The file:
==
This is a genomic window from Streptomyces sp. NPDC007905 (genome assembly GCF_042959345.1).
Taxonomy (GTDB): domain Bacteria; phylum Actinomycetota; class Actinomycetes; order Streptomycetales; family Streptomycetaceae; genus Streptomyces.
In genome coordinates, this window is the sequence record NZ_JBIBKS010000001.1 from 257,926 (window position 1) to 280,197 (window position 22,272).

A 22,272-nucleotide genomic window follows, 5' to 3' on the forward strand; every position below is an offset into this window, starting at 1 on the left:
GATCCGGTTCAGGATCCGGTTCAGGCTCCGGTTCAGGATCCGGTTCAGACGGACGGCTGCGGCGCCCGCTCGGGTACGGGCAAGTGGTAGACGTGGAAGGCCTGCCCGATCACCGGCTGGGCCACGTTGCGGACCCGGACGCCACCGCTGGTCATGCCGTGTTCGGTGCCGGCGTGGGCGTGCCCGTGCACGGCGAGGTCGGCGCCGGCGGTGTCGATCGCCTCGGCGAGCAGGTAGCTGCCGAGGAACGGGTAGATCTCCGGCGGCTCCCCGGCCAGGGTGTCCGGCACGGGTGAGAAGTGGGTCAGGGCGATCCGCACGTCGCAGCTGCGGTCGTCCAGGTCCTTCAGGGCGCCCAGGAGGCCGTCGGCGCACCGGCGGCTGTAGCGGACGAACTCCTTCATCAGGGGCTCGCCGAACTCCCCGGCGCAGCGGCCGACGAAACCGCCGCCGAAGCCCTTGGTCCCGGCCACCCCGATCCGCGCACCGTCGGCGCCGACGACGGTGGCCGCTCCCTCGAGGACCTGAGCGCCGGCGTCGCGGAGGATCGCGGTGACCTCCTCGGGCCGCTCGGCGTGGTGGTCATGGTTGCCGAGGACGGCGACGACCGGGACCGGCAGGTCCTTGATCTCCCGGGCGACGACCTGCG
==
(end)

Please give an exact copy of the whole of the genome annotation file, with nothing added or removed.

This is a genomic window from Streptomyces sp. NPDC007905 (genome assembly GCF_042959345.1).
Taxonomy (GTDB): domain Bacteria; phylum Actinomycetota; class Actinomycetes; order Streptomycetales; family Streptomycetaceae; genus Streptomyces.
In genome coordinates, this window is the sequence record NZ_JBIBKS010000001.1 from 257,926 (window position 1) to 280,197 (window position 22,272).

A 22,272-nucleotide genomic window follows, 5' to 3' on the forward strand; every position below is an offset into this window, starting at 1 on the left:
GATCCGGTTCAGGATCCGGTTCAGGCTCCGGTTCAGGATCCGGTTCAGACGGACGGCTGCGGCGCCCGCTCGGGTACGGGCAAGTGGTAGACGTGGAAGGCCTGCCCGATCACCGGCTGGGCCACGTTGCGGACCCGGACGCCACCGCTGGTCATGCCGTGTTCGGTGCCGGCGTGGGCGTGCCCGTGCACGGCGAGGTCGGCGCCGGCGGTGTCGATCGCCTCGGCGAGCAGGTAGCTGCCGAGGAACGGGTAGATCTCCGGCGGCTCCCCGGCCAGGGTGTCCGGCACGGGTGAGAAGTGGGTCAGGGCGATCCGCACGTCGCAGCTGCGGTCGTCCAGGTCCTTCAGGGCGCCCAGGAGGCCGTCGGCGCACCGGCGGCTGTAGCGGACGAACTCCTTCATCAGGGGCTCGCCGAACTCCCCGGCGCAGCGGCCGACGAAACCGCCGCCGAAGCCCTTGGTCCCGGCCACCCCGATCCGCGCACCGTCGGCGCCGACGACGGTGGCCGCTCCCTCGAGGACCTGAGCGCCGGCGTCGCGGAGGATCGCGGTGACCTCCTCGGGCCGCTCGGCGTGGTGGTCATGGTTGCCGAGGACGGCGACGACCGGGACCGGCAGGTCCTTGATCTCCCGGGCGACGACCTGCG